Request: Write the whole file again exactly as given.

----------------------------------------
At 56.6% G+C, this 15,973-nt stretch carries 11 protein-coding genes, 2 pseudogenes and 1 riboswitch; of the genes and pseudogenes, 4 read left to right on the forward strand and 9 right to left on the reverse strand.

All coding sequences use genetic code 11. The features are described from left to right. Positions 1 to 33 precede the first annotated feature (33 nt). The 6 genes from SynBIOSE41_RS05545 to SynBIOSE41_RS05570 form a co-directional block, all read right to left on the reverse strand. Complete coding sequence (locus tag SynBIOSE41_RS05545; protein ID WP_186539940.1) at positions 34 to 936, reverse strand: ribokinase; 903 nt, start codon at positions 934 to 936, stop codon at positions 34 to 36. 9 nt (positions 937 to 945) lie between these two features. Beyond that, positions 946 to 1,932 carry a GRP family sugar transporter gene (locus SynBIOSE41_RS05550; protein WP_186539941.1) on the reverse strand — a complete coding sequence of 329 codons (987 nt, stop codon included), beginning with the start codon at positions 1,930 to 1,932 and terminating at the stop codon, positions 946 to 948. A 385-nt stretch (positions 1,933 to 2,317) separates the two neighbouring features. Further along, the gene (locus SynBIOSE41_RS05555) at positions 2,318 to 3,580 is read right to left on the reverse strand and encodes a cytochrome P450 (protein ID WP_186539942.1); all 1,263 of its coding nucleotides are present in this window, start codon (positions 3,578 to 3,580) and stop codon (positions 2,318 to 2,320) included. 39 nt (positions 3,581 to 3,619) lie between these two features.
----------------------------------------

At 56.6% G+C, this 15,973-nt stretch carries 11 protein-coding genes, 2 pseudogenes and 1 riboswitch; of the genes and pseudogenes, 4 read left to right on the forward strand and 9 right to left on the reverse strand.

All coding sequences use genetic code 11. The features are described from left to right. Positions 1 to 33 precede the first annotated feature (33 nt). The 6 genes from SynBIOSE41_RS05545 to SynBIOSE41_RS05570 form a co-directional block, all read right to left on the reverse strand. Complete coding sequence (locus tag SynBIOSE41_RS05545; protein ID WP_186539940.1) at positions 34 to 936, reverse strand: ribokinase; 903 nt, start codon at positions 934 to 936, stop codon at positions 34 to 36. 9 nt (positions 937 to 945) lie between these two features. Beyond that, positions 946 to 1,932 carry a GRP family sugar transporter gene (locus SynBIOSE41_RS05550; protein WP_186539941.1) on the reverse strand — a complete coding sequence of 329 codons (987 nt, stop codon included), beginning with the start codon at positions 1,930 to 1,932 and terminating at the stop codon, positions 946 to 948. A 385-nt stretch (positions 1,933 to 2,317) separates the two neighbouring features. Further along, the gene (locus SynBIOSE41_RS05555) at positions 2,318 to 3,580 is read right to left on the reverse strand and encodes a cytochrome P450 (protein ID WP_186539942.1); all 1,263 of its coding nucleotides are present in this window, start codon (positions 3,578 to 3,580) and stop codon (positions 2,318 to 2,320) included. 39 nt (positions 3,581 to 3,619) lie between these two features.